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Trump admin to ban entry of International Criminal Court investigators

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By Dan De Luce and Abigail Williams

The United States will repeal or deny visas to International Criminal Court staff seeking to investigate Americans in Afghanistan or elsewhere and may take similar action to protect Israelis or other allied forces from prosecution, Secretary of State Mike Pompeo said Friday.

“We are determined to protect the American and allied military and civilian personnel from living in fear of unjust prosecution for actions taken to defend our great nation,” Pompeo said.

The unprecedented move came amid a pending request by the ICC prosecutor’s office to open a probe into possible war crimes by Afghan or U.S. personnel in Afghanistan and after national security adviser John Bolton, a vehement critic of the court, threatened punitive action in September.

The visa restrictions are “a part of the continued effort to convince the ICC to change course with its potential investigation and potential prosecution of Americans for their activities and our allies activities in Afghanistan,” Pompeo told a press conference.

The secretary of state said the administration has already begun to carry out the visa restrictions but did not offer any more details.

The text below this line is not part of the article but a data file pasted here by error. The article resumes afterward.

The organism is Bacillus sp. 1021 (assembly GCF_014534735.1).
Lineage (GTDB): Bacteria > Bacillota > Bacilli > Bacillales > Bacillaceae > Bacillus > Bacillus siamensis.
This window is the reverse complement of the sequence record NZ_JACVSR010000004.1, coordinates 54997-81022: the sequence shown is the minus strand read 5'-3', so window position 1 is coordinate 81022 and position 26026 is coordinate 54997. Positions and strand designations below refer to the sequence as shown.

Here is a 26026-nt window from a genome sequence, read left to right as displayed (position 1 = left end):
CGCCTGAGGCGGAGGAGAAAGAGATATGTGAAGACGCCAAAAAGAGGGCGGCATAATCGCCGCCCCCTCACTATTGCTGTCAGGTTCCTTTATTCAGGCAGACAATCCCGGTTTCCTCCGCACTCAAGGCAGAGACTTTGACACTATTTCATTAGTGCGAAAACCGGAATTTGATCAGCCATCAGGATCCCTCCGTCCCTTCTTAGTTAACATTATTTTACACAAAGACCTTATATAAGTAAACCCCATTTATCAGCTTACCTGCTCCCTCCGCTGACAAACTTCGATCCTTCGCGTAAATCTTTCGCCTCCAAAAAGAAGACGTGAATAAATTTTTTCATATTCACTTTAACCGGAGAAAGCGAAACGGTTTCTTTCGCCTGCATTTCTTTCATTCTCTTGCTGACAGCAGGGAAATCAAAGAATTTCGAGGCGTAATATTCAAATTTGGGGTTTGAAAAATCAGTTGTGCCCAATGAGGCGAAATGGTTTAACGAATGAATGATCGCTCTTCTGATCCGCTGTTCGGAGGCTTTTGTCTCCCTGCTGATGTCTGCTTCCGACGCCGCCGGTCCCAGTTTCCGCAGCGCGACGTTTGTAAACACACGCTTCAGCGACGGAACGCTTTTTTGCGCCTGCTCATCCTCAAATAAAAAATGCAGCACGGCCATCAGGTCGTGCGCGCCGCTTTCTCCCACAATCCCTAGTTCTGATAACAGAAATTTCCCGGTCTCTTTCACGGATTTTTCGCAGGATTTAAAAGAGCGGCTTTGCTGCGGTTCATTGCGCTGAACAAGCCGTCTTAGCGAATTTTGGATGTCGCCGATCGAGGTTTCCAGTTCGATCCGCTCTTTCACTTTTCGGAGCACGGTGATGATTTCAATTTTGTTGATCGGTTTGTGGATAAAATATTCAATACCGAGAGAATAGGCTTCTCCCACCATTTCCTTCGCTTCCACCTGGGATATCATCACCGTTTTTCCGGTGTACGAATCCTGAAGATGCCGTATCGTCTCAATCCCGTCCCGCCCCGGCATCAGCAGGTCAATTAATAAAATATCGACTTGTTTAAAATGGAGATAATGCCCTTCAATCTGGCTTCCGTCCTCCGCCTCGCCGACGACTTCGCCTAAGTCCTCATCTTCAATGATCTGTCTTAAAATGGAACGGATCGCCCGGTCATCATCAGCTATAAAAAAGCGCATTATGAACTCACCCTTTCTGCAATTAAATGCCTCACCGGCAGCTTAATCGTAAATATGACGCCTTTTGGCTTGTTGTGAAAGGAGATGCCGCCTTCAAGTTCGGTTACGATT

Referring to court employees, Pompeo said that “you should know if you’re responsible for the proposed ICC investigation of U.S. personnel in connection with the situation in Afghanistan you should not assume that you will still have or will get a visa or that you will be permitted to enter the United States.”

Pompeo added that the administration was prepared to impose visa restrictions in other cases involving allies, including Israel. “These visa restrictions may also be used to deter ICC efforts to pursue allied personnel including Israelis without allies consent,” he said.

The prosecutor for the ICC has a request pending to investigate possible war crimes in Afghanistan linked to Afghan and U.S. military and intelligence personnel, including at detention sites. A U.S. Senate Intelligence Committee report in 2014 concluded that interrogations of detainees after the 9/11 attacks in Afghanistan and elsewhere were “brutal and far worse than the CIA represented to policymakers and others.”

Pompeo also said the U.S. was ready to increase the pressure on the ICC if necessary.

“These visa restrictions will not be the end of our efforts. We are prepared to take additional steps including economic sanctions if the ICC does not change its course,” he said, without elaborating.

The International Criminal Court in The Hague said it was aware of the U.S. announcement.

“The ICC, as a court of law, will continue to do its independent work, undeterred, in accordance with its mandate and the overarching principle of the rule of law,” ICC spokesman Fadi El Abdallah said in an email.

He added that the ICC is a court of last resort that exercises its jurisdiction only when governments do not meet their responsibility to investigate and prosecute atrocities.

Human rights groups denounced the Trump administration’s decision.